A basic test
- Bring 3 participants once a month
- Sit with each participant in a quiet space in front of a computer with a microphone.
- Screen share to the rest of your team in another room, make sure they can hear the test.
- Save a recording.
During the test
- Explain how the test works, make it clear that you’re not testing the participant, you’re testing the site, and ask them to share their honest opinions.
- Ask the participant a few questions about themselves (gives you an idea of how tech-savvy they are)
- Ask questions about the home page to figure out what the participant thinks this website is.
- Give tasks for the participant to do, don’t do or say anything to influence them, like asking leading questions, unless they’re hopelessly stuck.
- You can ask the participant questions after the tasks about anything that happened during the test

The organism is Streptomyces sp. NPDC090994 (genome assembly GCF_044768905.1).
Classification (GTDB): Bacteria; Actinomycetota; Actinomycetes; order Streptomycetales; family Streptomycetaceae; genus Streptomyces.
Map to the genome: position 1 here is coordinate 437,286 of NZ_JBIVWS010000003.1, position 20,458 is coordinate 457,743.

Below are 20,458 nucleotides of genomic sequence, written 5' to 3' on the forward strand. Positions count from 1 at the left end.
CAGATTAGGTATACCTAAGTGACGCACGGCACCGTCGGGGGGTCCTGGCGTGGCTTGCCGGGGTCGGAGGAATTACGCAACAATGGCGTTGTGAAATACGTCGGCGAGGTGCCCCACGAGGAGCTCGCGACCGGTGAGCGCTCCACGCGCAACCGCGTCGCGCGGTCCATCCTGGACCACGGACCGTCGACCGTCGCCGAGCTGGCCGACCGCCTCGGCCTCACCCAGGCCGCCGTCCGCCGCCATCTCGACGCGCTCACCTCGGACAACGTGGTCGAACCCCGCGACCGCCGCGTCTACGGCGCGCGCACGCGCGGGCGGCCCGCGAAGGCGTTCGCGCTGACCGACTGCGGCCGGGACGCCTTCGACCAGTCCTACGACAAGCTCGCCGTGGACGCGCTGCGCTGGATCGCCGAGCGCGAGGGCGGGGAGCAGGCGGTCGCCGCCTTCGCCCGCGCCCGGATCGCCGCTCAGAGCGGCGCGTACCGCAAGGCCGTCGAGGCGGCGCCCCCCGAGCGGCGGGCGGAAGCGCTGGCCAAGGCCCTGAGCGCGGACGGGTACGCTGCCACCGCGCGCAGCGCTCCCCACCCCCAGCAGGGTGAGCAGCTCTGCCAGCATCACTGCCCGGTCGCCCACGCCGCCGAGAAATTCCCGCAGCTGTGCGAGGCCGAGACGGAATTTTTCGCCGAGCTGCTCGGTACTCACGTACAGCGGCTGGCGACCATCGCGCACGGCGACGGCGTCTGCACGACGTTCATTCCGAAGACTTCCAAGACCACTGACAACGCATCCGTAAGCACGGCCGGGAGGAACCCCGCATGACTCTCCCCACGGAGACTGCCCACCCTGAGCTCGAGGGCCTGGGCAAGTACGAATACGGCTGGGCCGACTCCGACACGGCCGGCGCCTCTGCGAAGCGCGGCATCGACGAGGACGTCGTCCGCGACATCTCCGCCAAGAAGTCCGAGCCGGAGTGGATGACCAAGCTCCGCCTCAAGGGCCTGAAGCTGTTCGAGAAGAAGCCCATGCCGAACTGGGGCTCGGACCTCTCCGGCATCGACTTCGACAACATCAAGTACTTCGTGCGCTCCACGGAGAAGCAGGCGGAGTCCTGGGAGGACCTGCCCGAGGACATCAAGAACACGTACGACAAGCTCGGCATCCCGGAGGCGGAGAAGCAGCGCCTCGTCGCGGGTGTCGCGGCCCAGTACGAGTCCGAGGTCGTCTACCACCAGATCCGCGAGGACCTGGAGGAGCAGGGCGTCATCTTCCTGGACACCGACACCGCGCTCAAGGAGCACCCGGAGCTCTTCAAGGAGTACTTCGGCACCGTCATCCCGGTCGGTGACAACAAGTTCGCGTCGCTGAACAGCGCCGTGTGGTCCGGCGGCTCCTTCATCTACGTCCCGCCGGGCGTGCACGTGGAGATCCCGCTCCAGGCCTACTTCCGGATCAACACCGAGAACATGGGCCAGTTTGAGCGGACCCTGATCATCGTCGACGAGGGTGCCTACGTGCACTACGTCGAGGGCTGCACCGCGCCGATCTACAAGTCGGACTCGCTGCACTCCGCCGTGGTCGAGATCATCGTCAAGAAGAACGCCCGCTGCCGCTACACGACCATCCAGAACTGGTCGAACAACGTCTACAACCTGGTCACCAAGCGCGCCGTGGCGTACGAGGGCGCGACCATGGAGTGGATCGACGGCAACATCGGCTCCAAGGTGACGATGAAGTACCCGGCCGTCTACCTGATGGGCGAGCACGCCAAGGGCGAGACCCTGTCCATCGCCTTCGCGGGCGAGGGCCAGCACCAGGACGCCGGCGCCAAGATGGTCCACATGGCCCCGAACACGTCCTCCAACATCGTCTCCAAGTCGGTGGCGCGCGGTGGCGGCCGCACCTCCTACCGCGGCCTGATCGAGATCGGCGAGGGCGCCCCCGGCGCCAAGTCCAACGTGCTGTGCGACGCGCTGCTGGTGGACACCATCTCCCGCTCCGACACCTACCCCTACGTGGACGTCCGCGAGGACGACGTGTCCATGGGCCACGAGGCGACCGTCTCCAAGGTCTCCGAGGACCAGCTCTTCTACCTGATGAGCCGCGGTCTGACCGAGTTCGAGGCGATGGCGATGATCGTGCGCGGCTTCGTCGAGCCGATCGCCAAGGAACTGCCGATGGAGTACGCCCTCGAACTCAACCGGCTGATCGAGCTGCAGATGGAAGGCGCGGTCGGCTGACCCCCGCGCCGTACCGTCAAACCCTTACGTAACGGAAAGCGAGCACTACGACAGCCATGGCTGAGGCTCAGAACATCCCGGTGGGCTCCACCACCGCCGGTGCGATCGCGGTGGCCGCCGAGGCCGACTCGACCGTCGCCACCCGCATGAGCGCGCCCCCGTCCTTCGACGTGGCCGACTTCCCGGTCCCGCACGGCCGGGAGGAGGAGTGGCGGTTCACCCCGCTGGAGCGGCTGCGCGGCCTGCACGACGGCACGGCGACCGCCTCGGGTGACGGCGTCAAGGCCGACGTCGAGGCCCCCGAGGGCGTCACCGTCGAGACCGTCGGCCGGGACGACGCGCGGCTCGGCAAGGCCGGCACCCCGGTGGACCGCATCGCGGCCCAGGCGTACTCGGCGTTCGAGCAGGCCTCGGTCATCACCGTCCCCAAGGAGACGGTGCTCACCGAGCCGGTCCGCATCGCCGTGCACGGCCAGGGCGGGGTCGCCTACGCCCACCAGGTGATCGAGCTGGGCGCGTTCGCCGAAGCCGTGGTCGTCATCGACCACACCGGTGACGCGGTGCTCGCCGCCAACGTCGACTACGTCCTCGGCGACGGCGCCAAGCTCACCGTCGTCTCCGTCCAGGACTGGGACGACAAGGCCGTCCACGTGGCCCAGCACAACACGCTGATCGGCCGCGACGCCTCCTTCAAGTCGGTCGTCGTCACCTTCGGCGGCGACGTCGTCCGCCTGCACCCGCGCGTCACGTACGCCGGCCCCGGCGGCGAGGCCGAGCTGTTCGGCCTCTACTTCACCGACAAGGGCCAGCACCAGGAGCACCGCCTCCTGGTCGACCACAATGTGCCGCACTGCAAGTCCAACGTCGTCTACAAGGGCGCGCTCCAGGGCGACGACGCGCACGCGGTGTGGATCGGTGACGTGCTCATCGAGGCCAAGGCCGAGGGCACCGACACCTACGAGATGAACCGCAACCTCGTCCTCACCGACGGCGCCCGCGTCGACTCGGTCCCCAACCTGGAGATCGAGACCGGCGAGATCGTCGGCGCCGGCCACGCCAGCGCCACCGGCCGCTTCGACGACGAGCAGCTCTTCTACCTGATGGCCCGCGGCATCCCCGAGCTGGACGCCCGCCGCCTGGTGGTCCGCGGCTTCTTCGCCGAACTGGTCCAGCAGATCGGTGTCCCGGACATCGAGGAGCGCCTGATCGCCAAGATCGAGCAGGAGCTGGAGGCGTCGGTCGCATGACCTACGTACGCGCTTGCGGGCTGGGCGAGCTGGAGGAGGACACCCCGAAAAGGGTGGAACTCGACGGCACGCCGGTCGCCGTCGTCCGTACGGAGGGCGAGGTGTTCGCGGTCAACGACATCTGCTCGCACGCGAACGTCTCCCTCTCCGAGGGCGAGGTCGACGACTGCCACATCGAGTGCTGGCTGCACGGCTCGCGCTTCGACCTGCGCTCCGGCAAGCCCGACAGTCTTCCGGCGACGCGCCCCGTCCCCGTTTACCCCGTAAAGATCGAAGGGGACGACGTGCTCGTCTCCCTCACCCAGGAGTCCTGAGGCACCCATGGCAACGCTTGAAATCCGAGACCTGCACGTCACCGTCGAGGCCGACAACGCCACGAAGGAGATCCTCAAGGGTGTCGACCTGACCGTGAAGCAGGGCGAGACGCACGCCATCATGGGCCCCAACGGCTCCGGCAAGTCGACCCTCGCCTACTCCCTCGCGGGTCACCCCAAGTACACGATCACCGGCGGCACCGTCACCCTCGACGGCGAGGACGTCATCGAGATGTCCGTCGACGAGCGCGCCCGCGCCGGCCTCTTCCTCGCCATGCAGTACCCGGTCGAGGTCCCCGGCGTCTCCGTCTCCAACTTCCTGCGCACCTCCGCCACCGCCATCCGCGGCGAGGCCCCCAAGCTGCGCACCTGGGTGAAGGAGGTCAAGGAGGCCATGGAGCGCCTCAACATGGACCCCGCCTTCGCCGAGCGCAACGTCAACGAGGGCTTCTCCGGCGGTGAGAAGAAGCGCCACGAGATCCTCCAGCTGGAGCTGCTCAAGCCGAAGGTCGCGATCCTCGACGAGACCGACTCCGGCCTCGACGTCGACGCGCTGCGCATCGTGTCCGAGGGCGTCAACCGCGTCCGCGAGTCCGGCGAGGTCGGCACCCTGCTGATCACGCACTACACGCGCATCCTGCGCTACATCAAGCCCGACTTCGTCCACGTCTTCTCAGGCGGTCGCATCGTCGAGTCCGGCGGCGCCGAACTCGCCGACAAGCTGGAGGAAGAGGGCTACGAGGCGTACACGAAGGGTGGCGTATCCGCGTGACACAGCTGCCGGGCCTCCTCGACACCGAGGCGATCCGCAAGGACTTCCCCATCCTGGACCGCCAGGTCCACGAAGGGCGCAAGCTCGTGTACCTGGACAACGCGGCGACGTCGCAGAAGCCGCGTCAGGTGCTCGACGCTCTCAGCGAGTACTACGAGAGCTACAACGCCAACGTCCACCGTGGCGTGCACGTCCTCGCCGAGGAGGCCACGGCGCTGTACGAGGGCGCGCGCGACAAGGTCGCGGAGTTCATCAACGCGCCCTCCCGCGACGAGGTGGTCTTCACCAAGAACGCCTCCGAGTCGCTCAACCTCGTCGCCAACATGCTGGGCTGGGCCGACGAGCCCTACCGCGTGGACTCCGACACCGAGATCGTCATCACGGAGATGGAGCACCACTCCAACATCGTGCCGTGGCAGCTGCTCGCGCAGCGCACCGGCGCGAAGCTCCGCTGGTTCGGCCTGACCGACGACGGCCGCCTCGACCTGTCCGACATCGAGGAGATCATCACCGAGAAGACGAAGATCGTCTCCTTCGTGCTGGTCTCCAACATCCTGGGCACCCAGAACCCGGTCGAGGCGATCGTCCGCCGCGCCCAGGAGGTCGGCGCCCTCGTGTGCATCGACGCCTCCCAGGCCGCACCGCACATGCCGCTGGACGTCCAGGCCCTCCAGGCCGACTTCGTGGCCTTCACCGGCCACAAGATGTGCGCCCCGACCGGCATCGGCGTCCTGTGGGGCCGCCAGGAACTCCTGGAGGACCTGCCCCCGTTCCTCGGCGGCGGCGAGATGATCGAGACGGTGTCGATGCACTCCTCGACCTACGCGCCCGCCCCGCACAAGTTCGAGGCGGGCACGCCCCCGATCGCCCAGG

After each test session, the team needs to write down the three most serious usability problems they noticed during that session
How to create tasks
Word each task carefully, The tasks you test in each month will depend partly on what you have available to test. If all you have is a rough sketch, the task may consist of simply asking the user to look at it and tell you what they think it is.
Deciding what to fix
As soon as possible after each round of tests, the team should share their observations and decide which problems to fix and what they are going to do to fix them.
- Your first priority should be to fix the most serious problems first.
- You can ignore problems that every user seems to overcome quickly.
Create a collective list of the top 10 usability problems ordered from the worst problem to the least worst, then assign tasks until the next month.